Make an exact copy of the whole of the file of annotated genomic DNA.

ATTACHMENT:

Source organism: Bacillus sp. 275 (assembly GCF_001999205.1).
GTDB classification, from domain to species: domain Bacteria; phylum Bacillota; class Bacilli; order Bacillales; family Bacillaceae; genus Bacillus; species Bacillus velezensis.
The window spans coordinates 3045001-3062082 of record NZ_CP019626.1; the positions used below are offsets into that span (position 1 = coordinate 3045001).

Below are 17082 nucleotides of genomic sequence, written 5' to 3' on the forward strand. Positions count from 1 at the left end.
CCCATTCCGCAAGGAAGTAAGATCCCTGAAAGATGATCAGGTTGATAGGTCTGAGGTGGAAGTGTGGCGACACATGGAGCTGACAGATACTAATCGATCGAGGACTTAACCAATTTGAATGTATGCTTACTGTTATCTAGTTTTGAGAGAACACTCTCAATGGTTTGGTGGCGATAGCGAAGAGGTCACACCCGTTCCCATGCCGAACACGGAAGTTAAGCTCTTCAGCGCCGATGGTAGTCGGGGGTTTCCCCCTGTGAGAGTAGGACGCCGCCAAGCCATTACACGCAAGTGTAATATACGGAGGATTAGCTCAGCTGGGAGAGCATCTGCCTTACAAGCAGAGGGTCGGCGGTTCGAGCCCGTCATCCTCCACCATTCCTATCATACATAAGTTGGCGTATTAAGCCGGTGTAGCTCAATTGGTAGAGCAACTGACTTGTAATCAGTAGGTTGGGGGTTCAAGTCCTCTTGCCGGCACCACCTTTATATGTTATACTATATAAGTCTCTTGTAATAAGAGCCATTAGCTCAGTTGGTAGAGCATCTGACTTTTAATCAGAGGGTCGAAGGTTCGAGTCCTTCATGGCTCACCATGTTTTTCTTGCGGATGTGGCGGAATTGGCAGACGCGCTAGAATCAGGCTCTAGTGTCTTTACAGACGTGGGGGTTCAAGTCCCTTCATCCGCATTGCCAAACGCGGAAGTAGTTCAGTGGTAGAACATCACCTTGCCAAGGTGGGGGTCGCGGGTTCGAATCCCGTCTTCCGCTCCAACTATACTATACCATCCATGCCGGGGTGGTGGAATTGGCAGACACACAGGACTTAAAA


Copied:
Source organism: Bacillus sp. 275 (assembly GCF_001999205.1).
GTDB classification, from domain to species: domain Bacteria; phylum Bacillota; class Bacilli; order Bacillales; family Bacillaceae; genus Bacillus; species Bacillus velezensis.
The window spans coordinates 3045001-3062082 of record NZ_CP019626.1; the positions used below are offsets into that span (position 1 = coordinate 3045001).

Below are 17082 nucleotides of genomic sequence, written 5' to 3' on the forward strand. Positions count from 1 at the left end.
CCCATTCCGCAAGGAAGTAAGATCCCTGAAAGATGATCAGGTTGATAGGTCTGAGGTGGAAGTGTGGCGACACATGGAGCTGACAGATACTAATCGATCGAGGACTTAACCAATTTGAATGTATGCTTACTGTTATCTAGTTTTGAGAGAACACTCTCAATGGTTTGGTGGCGATAGCGAAGAGGTCACACCCGTTCCCATGCCGAACACGGAAGTTAAGCTCTTCAGCGCCGATGGTAGTCGGGGGTTTCCCCCTGTGAGAGTAGGACGCCGCCAAGCCATTACACGCAAGTGTAATATACGGAGGATTAGCTCAGCTGGGAGAGCATCTGCCTTACAAGCAGAGGGTCGGCGGTTCGAGCCCGTCATCCTCCACCATTCCTATCATACATAAGTTGGCGTATTAAGCCGGTGTAGCTCAATTGGTAGAGCAACTGACTTGTAATCAGTAGGTTGGGGGTTCAAGTCCTCTTGCCGGCACCACCTTTATATGTTATACTATATAAGTCTCTTGTAATAAGAGCCATTAGCTCAGTTGGTAGAGCATCTGACTTTTAATCAGAGGGTCGAAGGTTCGAGTCCTTCATGGCTCACCATGTTTTTCTTGCGGATGTGGCGGAATTGGCAGACGCGCTAGAATCAGGCTCTAGTGTCTTTACAGACGTGGGGGTTCAAGTCCCTTCATCCGCATTGCCAAACGCGGAAGTAGTTCAGTGGTAGAACATCACCTTGCCAAGGTGGGGGTCGCGGGTTCGAATCCCGTCTTCCGCTCCAACTATACTATACCATCCATGCCGGGGTGGTGGAATTGGCAGACACACAGGACTTAAAA